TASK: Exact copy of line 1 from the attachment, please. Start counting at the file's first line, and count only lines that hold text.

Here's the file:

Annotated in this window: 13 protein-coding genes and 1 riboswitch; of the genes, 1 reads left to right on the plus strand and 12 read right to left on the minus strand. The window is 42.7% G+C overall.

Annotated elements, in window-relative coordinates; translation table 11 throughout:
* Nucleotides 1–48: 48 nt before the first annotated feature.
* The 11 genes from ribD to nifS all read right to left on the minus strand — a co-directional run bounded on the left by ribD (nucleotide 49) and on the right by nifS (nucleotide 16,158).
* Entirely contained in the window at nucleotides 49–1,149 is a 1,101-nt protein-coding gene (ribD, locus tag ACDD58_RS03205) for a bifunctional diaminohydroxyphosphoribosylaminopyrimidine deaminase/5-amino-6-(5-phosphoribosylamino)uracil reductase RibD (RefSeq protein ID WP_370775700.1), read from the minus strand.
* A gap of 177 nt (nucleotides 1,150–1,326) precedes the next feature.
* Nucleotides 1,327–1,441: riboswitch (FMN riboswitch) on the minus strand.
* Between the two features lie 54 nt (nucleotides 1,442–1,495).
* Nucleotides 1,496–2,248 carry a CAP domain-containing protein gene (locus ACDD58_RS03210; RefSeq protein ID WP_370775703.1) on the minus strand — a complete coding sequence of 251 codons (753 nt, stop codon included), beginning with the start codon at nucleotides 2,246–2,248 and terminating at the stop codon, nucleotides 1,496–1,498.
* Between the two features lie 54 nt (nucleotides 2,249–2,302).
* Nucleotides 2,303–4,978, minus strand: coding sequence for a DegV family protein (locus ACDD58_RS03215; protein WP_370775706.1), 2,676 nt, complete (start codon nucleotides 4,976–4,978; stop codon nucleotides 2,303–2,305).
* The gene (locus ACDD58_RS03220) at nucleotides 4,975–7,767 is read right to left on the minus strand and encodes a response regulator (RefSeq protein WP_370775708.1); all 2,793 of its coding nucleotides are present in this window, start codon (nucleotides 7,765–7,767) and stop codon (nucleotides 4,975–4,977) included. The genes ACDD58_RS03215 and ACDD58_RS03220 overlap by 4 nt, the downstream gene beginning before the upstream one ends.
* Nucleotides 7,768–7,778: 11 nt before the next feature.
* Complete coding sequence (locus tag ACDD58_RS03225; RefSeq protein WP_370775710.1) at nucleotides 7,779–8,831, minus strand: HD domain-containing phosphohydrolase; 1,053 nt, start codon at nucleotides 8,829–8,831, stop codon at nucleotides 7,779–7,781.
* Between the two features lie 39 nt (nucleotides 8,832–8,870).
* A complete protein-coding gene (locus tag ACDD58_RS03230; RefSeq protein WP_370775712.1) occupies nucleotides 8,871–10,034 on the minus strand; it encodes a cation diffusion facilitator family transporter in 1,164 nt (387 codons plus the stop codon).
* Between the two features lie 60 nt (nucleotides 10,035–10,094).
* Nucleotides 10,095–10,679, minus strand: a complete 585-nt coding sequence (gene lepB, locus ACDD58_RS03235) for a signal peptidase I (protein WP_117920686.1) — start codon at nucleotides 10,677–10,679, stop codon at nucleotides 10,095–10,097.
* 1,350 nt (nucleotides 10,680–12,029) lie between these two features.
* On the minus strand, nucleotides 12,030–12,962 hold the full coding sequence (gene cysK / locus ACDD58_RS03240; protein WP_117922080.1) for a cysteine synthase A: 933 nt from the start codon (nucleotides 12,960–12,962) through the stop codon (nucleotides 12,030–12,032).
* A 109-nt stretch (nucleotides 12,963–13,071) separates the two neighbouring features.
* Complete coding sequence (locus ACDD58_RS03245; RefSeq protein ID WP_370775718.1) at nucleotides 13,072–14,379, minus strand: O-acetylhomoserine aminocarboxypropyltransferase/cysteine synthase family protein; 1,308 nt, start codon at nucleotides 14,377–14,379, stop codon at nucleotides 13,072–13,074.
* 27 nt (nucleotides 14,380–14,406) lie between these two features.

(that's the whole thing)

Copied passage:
Annotated in this window: 13 protein-coding genes and 1 riboswitch; of the genes, 1 reads left to right on the plus strand and 12 read right to left on the minus strand. The window is 42.7% G+C overall.